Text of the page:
The chosen selection of poetic and dramatic texts accords with antiquarian publications that worked to establish a native literary tradition. Prolusions is in this sense typical of output from the Tonson publishing house, which of course played an instrumental role in the publication of Britain’s literary heritage. Part I of Prolusions contains the anonymous early sixteenth century ballad The Notbrowne Mayde, Sackville’s Induction from The Mirror for Magistrates (collated from the 1563 and 1572 editions), and Sir Thomas Overbury’s Wife (posthumously published in 1613). The inclusion of The Notbrowne Mayde is especially telling, pre-empting its appearance in Thomas Percy’s Reliques of Ancient English Poetry (1765), a collection of ballads and popular songs that brought attention to a popular English literary tradition. Ending with Sir John Davies’ Nosce Teipsum (1599), in Part III, there is a clear principle of native literary antiquarianism at work here that allows the reader, as Capell explains, to “have the pleasure of observing [...] the different state of our language at the beginning, middle and end, of one and the same century” (‘Preface’).
Marcus Walsh has highlighted how Theobald’s work on Shakespeare helped realign the application of scholarly editing, previously limited to Greek, Latin and Biblical texts, to the works of canonical English authors, and Capell’s Prolusions continues that shift in literary humanism during the eighteenth century. The miscellany prints Edward III in its entirely in Part II, collated from the quartos of 1596 and 1599, with the tentative claim on the title-page that it is “thought to be writ by SHAKESPEARE”. Capell admits that “it cannot be said with candour that there is any external evidence” for this, but rather approaches the question of authorship from the perspective of stylistic resemblance and judgement: there is no “known writer”, he asserts “equal to such a play” (‘Preface’).
Capell’s text of Edward III has attracted negative criticism for its suspect editorial conjectures, including its act and scene divisions, which were repeated in subsequent editions of the play over the next century. Edmond Malone would later note that Capell was “totally unacquainted with the phraseology of our ancient English Writers” and capable of “fantastic alterations of his own”. Whilst his bibliographic blue-print may have thus been flawed, Prolusions still offers a valuable snapshot of literary antiquarianism in the late eighteenth century, as it strives to present and preserve a native, vernacular tradition through a nascent form of textual criticism and editorial practise. It is for this reason that Hans Walter Gabler identifies Prolusions, alongside Capell’s later ten-volume edition of Shakespeare’s works (1768) as an example of “proto-bibliography”.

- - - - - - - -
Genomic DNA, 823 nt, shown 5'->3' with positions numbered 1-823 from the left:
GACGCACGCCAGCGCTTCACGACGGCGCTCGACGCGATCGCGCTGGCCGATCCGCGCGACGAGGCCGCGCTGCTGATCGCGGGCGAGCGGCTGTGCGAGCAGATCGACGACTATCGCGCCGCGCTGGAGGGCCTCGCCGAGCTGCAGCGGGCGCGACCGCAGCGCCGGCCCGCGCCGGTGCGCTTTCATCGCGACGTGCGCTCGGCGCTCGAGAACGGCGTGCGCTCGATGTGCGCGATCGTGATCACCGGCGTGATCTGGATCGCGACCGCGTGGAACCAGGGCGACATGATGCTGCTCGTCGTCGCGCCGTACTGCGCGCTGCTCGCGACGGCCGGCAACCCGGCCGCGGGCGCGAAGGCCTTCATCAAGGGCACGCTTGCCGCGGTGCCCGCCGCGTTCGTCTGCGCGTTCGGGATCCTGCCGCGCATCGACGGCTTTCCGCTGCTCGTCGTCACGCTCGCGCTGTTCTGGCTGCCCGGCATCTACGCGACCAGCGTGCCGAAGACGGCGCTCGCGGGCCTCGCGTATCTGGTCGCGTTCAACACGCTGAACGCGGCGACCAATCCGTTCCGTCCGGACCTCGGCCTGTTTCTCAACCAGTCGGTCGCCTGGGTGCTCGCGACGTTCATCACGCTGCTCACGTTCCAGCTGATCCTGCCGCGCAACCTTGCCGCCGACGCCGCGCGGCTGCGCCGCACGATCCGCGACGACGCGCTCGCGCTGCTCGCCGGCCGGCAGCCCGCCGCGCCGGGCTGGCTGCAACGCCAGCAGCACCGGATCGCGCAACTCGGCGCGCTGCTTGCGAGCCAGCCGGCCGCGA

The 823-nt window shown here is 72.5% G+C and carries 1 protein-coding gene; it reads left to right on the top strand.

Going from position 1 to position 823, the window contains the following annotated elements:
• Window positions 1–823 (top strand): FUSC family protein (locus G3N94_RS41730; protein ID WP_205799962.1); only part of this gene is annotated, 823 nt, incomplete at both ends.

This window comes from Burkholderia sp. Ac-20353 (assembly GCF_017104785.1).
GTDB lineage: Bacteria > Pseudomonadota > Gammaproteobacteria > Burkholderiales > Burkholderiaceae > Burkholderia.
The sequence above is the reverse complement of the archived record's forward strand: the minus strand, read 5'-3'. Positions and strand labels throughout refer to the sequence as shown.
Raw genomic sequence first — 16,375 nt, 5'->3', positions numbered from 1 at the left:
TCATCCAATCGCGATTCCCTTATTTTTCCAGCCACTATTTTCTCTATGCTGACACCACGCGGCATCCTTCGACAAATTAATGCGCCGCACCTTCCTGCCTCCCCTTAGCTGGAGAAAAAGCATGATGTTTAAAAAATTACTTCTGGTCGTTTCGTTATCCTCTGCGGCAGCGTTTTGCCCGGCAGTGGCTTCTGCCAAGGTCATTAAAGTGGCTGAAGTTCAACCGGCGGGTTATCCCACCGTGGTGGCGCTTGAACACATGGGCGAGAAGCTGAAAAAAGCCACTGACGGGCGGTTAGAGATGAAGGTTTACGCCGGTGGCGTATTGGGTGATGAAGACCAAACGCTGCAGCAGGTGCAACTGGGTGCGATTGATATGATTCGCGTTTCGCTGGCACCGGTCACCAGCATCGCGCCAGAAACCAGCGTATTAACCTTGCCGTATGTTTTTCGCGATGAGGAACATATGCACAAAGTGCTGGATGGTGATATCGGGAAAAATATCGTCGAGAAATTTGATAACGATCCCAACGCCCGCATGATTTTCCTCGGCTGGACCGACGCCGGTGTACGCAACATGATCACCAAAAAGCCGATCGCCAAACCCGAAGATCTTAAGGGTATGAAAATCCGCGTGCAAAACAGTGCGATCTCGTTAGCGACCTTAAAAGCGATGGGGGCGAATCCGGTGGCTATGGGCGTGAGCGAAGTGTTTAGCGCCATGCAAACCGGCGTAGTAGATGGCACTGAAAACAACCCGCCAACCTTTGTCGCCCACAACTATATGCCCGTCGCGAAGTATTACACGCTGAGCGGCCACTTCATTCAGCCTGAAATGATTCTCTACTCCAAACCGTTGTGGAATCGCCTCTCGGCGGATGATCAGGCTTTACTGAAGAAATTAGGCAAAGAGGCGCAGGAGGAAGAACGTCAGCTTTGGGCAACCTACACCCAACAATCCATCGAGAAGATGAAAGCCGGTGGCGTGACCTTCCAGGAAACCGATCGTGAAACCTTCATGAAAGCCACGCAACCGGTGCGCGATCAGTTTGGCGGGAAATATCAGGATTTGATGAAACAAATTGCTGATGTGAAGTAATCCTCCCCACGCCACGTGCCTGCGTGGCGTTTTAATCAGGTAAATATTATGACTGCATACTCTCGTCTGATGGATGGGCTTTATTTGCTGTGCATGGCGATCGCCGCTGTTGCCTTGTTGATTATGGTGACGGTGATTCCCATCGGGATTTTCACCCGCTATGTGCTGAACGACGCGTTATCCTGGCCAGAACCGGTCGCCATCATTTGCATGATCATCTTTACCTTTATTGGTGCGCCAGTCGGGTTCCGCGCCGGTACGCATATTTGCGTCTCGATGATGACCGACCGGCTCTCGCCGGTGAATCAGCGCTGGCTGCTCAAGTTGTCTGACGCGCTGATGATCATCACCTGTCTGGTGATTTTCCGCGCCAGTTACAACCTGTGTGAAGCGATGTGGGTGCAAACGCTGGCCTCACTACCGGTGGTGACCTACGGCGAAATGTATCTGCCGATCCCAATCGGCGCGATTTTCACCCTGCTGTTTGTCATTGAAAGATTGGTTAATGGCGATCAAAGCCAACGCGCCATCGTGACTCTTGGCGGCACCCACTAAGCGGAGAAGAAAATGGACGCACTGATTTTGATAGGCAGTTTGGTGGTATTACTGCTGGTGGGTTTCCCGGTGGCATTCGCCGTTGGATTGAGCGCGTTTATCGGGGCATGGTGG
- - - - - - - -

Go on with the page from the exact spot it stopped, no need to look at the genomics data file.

Hans Walter Gabler, ‘Textual Studies and Criticism’, The Library Chronicle (1990)
Hymen Harold Hart, Edward Capell: The First Modern Editor of Shakespeare ( Illinois, 1967)
P. J. W. Higson, ‘Hugh, Lord Willoughby of Parham: A Neglected Society President’, The Antiquaries Journal (1972), 52, pp.169-184.
Amy Elizabeth Mathur, Edward III: A study of canonicity, sources, and influence, (Unpublished PhD thesis, The University of Arizona, 2009)
Marcus Walsh, Walsh, Shakespeare, Milton and Eighteenth-Century Literary Editing (Cambridge, 1997)
----------, ‘Literary Scholarship and the Life of Editing’, Books and Readers in Eighteenth Century England: New Essays (Leicester University Press, 2001)